Garlic, one of my favorite prebiotics


What Are Prebiotics?

Most people know what a probiotic is but what, exactly, is a prebiotic? Prebiotics are non-digestable but fermentable soluble fibers that stimulate the growth of beneficial gut flora in the colon. I like to think of prebiotics as fertilizer for your friendly colonic bacteria.

There are two types of prebiotics. Shorter-chain prebiotics like oligofructose that contain 2-8 links of saccharide per molecule. These are more apt to be fermented by colonic bacteria in the right side of the colon. Longer-chain molecules like inulin feed beneficial gut bacteria on the left side of the colon. A full-spectrum prebiotic like inulinFOS feeds both.

A number of foods contain prebiotic-soluble fibers. Good sources include raw chicory root, raw Jerusalem artichoke, dandelion greens, raw garlic, raw leek and raw onion. While cooking will reduce the availability of these fibers for fermentation, I nevertheless highly recommend you include these foods in your diet. Just be aware that if gas or bloating is an issue for you, the fermentation of these foods by your colonic bacteria can cause a lot of discomfort and potential embarrassment if you know what I mean. And if you suffer from small-intestinal dysbiosis or fructose malabsorption, these foods can add to your discomfort so be careful. If this is a problem for you, cut back on the amount you eat or consider supplementing instead with a prebiotic powder. This allows you more control over the amount you ingest.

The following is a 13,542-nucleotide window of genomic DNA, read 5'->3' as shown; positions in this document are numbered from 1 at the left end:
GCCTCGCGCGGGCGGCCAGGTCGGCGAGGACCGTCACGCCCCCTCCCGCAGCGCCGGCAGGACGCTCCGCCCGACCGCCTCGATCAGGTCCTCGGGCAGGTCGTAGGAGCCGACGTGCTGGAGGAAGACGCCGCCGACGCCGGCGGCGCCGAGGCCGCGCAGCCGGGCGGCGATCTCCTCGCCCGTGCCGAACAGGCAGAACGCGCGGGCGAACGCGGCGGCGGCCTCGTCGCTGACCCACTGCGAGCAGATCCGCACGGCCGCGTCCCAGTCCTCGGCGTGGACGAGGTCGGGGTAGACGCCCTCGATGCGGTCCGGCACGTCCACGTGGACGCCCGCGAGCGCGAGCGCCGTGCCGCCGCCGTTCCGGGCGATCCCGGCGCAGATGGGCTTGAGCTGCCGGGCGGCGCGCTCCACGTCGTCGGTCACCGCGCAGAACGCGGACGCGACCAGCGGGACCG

The following are benefits derived from ingesting prebiotics:

Prebiotics and Intestinal Function

Many of us at one time or another have struggled with constipation. For those with IBS or other gut disorders, it can be a constant companion. Inulin-type fructans have been demonstrated to offer relief from this problem.

In one study done in Germany, 35 elderly and hospitalized female patients suffering from constipation had their hospital food supplemented for 19 days either with the milk sugar lactose or the prebiotic inulin to see if there would be any change in bowel movement frequency. Before the study began all patients had only one or two bowel movements per week so we’re talking serious constipation here.

Those treated with lactose had results that varied widely. Some reported more frequent bowel movements while others experienced even worse constipation along with increased gas. In the inulin group, however, 7 out of 10 experienced improvements between weeks eight and nine. Stools were softer and easier to pass. Not only was stool frequency improved, but an increase in friendly Bifidobacterium was noted from collected stool samples as well as decreases in potentially pathogenic Enterococci bacteria. (1)

In a randomized, placebo-controlled study conducted in France on elderly volunteers, supplementing with 15 grams of inulin daily for 28 days led to a significant increase in friendly bifidobacteria as well as increased frequency in bowel movements. (2)

In yet another study conducted in an elderly population suffering from constipation, supplementing with both a probiotic and prebiotic resulted in an increase in stool frequency and increased measures of well-being and quality of life. (3)

Another randomized, placebo-controlled study was performed in five French hospitals to study the effects of prebiotics on patients reporting minor bowel disorders. 105 patients were randomized into two groups. One group received 5 grams of prebiotic daily while the other group was given a placebo. The study lasted six weeks. On day 43 of the trial, those receiving prebiotics experienced a 43.6% reduction in their symptoms as opposed to an increase of 13.8% in reported symptoms in the placebo group. 75% of the subjects in the treatment group reported improvements in their symptoms as opposed to 53.8% of the placebo group that saw no change. A quality of life questionnaire showed an increase in satisfaction in the prebiotic group and either no change or worsening quality of life scores in the placebo group. (4)